Screening for Gestational Diabetes
An analysis of nearly 1 million patient records revealed that 1 in 3 pregnant women are not screened for gestational diabetes. Those who develop the condition are even less likely to undergo follow-up screening within 6 months of giving birth, according to the study published in the January issue of Obstetrics and Gynecology.
Early screening—both for gestational diabetes and postpartum type 2 diabetes—is a critical preventive step. Gestational diabetes causes adverse health effects for both mother and baby, and 40% to 60% of women who have it develop type 2 diabetes within 10 years.
“Regardless of ethnicity, weight, or age, many pregnant women are not being screened according to guidelines for gestational diabetes,” said study author Jon M. Nakamoto, MD, PhD, medical director at Quest Diagnostics. “We were particularly alarmed to find that women who develop the condition while pregnant are not being screened for diabetes postpartum.”
The study found that approximately 5% of women screened between the ages of 18 and 40 had gestational diabetes. Under new criteria being considered by the International Association of Diabetes and Pregnancy Study Groups, that number would have nearly doubled, the researchers noted.
Despite having the highest risk for gestational diabetes, obese women were the least likely to be screened. Ethnicity was also a factor, with gestational diabetes occurring most often in Asian American women, followed by Hispanic American women. “With diabetes at epidemic proportions, the need for patients to empower themselves through improved knowledge of their individual risks for this disease has never been more compelling,” said study investigator Harvey W. Kaufman, MD, senior medical director at Quest Diagnostics.
Dairy Trans Fat Linked to Lower Diabetes Risk
Consuming whole milk—in moderation —may help prevent long-term illness, a new study suggests. Research published in the Annals of Internal Medicine found that patients who consume more fat from dairy products have a lower risk of developing diabetes.
As part of the trial, researchers examined 3736 adults, 65 years and older, for blood levels of trans-palmitoleate, a naturally occurring fatty acid found in milk, cheese, yogurt, butter, and meat. Participants with higher levels of the compound were 60% less likely to be diagnosed with type 2 diabetes within 20 years than those with lower levels.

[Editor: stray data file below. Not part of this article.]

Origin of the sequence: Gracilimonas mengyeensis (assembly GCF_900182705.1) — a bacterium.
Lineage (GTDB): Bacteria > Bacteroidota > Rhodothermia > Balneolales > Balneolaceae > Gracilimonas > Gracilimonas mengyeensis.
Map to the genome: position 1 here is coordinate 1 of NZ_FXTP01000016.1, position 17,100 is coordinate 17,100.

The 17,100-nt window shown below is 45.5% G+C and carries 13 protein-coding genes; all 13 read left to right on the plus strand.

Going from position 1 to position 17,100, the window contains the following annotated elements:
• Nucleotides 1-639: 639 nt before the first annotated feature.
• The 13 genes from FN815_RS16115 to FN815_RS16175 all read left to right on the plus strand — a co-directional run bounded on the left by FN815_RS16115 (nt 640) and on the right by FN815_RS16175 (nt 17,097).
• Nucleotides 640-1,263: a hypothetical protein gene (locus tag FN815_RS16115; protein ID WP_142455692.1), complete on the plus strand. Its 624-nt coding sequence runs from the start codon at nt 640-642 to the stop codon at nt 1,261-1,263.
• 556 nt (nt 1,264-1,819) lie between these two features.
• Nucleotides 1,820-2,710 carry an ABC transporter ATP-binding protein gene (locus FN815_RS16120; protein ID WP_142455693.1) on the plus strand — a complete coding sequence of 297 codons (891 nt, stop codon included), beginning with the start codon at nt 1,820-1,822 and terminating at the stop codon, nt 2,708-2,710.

Lead researcher Dariush Mozaffarian, MD, associate professor at the Harvard School of Public Health in Boston, called the results “exciting,” but said further research is needed to address unanswered questions. For example, it’s not clear whether the benefits of trans-palmitoleate are worth consuming large quantities of full-fat dairy products, which could lead to weight gain and high cholesterol—risk factors for diabetes and heart disease.
Among the 700 study participants with the highest blood levels of trans-palmitoleate, just 38 developed diabetes, compared with 94 cases among those with the lowest levels of the fatty acid. Individuals in the top 20% for trans-palmitoleate showed a 62% lower risk of diabetes than those in the bottom 20%. Higher levels of the dairy fat were also associated with a better metabolic profile overall.
Dr. Mozaffarian said the results may prompt patients to think differently about the value of dietary fat. Future trials may determine whether the fat alone can lower diabetes risk.
Fast Fact: Lifestyle intervention reduces the development of diabetes by 58% over 3 years.
Almonds May Boost Insulin Sensitivity, Cut Heart Risk
A diet rich in almonds may improve insulin sensitivity and lower risk of heart disease in patients with prediabetes, according to recent research published in the Journal of the American College of Nutrition.
In a study of 65 patients with prediabetes, participants were assigned to follow either an almond-rich or nut-free diet for 16 weeks. Patients in the intervention group ate approximately 2 oz of almonds each day, accounting for 20% of their daily caloric intake. Those who consumed almonds showed reduced blood levels of low-density lipoprotein, or “bad” cholesterol, as well as dramatic improvements in insulin sensitivity.
Consuming almonds did not help participants lose weight, nor did it reduce systolic blood pressure or other measurable cardiovascular risk factors. According to the report, however, improvements in cholesterol and insulin sensitivity could help ward off cardiovascular disease and diabetes in patients who are at high risk for developing both conditions. For pharmacist-recommended diabetes products, go to www.OTCGuide.net.